If you are an organic farmer, the National Agricultural Statistics Service has questions for you — lots of them.

If you are an organic farmer, the National Agricultural Statistics Service has questions for you — lots of them.

The U.S. Department of Agriculture is embarking on a wide-scale survey of organic agriculture as a follow-up to its 2007 Census of Agriculture.

That 2007 census covers more than 20,000 farms raising crops and livestock across the country, including 933 statewide and 62 in Jackson County.

Although the USDA's definition for farmers — someone with $1,000 or more in annual sales — differs from Oregon Tilth's requirement of sales of $5,000 or more when it grants organic certification, the NASS survey will take into account all organic farmers.

"Those individuals reporting organic production in 2007 were automatically selected," said Christopher Mertz, field office director at the Portland NASS office.

He said the survey digs deeper into what farmers grow and tend. Instead of grouping all crops together for acreage, harvest and marketing reports, the survey breaks down the crops and type of livestock.

"Whether it's apples, carrots, pears or strawberries, the survey asks about all the commodities and incorporates inventory and quantity sold," Mertz said.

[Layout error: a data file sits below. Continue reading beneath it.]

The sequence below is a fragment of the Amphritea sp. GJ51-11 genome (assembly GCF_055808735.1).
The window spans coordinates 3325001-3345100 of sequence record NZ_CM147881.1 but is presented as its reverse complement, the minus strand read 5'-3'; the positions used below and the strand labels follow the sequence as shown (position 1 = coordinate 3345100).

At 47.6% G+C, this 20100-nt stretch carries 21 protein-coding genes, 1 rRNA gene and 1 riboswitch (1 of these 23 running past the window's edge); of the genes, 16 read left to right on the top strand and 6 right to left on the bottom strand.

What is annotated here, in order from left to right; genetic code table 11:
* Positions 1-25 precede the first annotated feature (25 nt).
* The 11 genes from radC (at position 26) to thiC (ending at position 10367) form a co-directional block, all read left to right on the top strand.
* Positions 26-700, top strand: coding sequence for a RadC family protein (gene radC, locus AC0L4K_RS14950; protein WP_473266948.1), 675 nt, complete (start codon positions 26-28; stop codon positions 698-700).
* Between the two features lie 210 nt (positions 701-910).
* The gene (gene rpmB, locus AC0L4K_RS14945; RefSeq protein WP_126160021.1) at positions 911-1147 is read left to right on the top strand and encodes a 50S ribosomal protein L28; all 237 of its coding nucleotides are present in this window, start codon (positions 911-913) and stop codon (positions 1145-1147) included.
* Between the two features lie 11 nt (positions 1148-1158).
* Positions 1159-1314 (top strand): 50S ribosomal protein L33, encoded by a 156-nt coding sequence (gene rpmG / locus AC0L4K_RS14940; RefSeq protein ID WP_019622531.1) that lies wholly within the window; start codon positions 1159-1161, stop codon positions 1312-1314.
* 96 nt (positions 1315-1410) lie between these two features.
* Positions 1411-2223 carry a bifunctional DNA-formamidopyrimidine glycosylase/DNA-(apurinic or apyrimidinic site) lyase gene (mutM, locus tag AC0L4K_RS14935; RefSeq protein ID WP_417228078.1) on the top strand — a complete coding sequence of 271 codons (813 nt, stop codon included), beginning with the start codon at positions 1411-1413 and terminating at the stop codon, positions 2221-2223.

The survey will examine organic farming during 2008 from production to sales practices as well as income and expenses.

The request, however, comes at a busy time for farmers.

"For most farmers, we're so busy trying to get the ground ready and plant crops and all that other business," said Suzy Fry of Fry Family Farm outside Talent. "We spend a lot of time doing censuses, surveys and crop reports each year. It's another hoop to go through. There's more and more paperwork trying to figure the whole thing out."

She says the paperwork generally takes about an hour.

"It's just right now is not the time to do it," Fry said.

On the other hand, Fry said there are many — especially younger — farmers who rely on information compiled by researchers.

"There are people who use books, statistics and a much more scientific approach," Fry said. "There's got to be a balance.

"There are lot of smart, young organic farmers that bring a whole other dynamic to it."

Farmers are required to mail in their surveys by June 17. They also can complete the survey online at www.agcensus.usda.gov.

Mertz said the findings will be published in early 2010.

Reach reporter Greg Stiles at 776-4463 or e-mail business@mailtribune.com.